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DHS SBIR Program Phases

The DHS SBIR program consists of a three-phase, highly competitive award system that funds qualified small businesses to propose and develop innovative ideas and technologies. 

The overall effort must meet specific homeland security research and development technology needs.

Now, let’s examine each phase more closely.

DHS SBIR Phase I

DHS SBIR Phase I kicks off the program and is referred to as the “Scientific and Technical Feasibility Study.” In this Proof of Concept phase, specific funds are available to cover a set period.

How Much is the DHS SBIR Phase 1 Award?

Phase I typically funds up to $150,000.

How Long is DHS SBIR Phase 1?

Phase I covers five months to determine the proposed effort’s scientific and technical merit and feasibility. Phase I awards are typically made within 45 days after selection.

DHS SBIR Phase II

DHS Phase II continues your efforts and is referred to as “Full Research/R&D.” Known as the Prototype Demonstration phase, Phase II also has a set amount and timeframe. 

How Much is the DHS SBIR Phase II Award?

Phase II typically funds up to $1 million.

How Long is DHS SBIR Phase II?

Phase II covers 24 months to continue the R&D effort from the completed Phase I project and work towards a prototype demonstration.

Only SBIR Phase I awardees are eligible to participate in subsequent phases. However, options for S&T SBIR Phase II projects with firm commitments for follow-on funding may be exercised.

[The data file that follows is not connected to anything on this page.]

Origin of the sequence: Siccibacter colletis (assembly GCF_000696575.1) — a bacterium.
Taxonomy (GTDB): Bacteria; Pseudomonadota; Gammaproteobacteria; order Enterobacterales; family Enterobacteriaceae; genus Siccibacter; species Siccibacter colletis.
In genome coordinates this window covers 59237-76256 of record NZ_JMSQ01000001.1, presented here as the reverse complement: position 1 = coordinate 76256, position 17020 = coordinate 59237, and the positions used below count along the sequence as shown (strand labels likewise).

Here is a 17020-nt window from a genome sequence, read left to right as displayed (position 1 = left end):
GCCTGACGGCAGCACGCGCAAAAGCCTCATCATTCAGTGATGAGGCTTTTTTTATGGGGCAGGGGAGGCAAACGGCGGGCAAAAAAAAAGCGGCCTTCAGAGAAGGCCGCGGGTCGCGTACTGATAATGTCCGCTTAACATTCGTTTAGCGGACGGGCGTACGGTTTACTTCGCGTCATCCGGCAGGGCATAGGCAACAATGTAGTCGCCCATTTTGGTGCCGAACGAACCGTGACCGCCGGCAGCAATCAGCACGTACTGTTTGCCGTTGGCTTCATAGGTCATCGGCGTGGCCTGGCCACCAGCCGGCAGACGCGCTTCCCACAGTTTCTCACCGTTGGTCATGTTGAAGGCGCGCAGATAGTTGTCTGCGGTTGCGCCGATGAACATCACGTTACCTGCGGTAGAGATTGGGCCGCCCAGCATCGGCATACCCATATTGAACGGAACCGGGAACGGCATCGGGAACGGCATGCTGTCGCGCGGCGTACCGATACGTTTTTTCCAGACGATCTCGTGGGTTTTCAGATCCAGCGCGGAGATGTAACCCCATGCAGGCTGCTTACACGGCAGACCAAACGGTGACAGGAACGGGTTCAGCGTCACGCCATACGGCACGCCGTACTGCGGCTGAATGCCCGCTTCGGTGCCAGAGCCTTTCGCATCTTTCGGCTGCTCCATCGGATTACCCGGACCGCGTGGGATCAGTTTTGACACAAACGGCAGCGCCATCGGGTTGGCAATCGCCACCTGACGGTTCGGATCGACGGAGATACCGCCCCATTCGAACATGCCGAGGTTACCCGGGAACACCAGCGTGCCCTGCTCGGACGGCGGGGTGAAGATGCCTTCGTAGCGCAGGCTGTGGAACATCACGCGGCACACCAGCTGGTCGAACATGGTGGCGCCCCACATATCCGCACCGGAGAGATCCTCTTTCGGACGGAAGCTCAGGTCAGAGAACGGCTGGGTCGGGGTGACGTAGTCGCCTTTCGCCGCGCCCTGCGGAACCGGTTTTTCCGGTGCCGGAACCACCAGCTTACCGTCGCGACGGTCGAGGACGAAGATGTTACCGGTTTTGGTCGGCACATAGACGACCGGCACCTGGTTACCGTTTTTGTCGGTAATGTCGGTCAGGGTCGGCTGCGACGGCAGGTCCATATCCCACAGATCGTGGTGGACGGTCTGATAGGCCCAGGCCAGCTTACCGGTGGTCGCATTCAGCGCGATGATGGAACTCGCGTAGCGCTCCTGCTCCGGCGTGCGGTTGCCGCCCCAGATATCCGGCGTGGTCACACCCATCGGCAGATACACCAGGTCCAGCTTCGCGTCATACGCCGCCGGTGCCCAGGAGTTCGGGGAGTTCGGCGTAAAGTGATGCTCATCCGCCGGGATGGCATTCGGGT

DHS SBIR Phase III

DHS Phase III is the outlier of the three SBIR phases. 

This Commercialization phase is funded with private or non-SBIR dollars with the goal of commercialization or continuing the development and testing that initially kicked off with SBIR funding. 

Since it’s non-SBIR funded, there’s no cap to Phase III dollar amounts and no set timeline for completion.

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How do I Apply for a DHS SBIR Award?

To apply for DHS SBIR, first develop a ground-breaking, innovative research idea that can be commercialized. 

You need to learn about eligibility, your proposal requirements, and more.

For a step-by-step guide through this SBIR application process, follow the federal government’s roadmap for applicants here.

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Who are the DHS SBIR Program Contacts?

The main point of contact for the DHS SBIR program is Dusty Lang, the SBIR Program Director for the DHS. 

To contact the director, email stsbir.program@hq.dhs.gov or call 202-254-7000. For information specifically regarding CWMD’s SBIR program, email cwmd.sbir@hq.dhs.gov.

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Who has Won DHS SBIR Phase II Awards?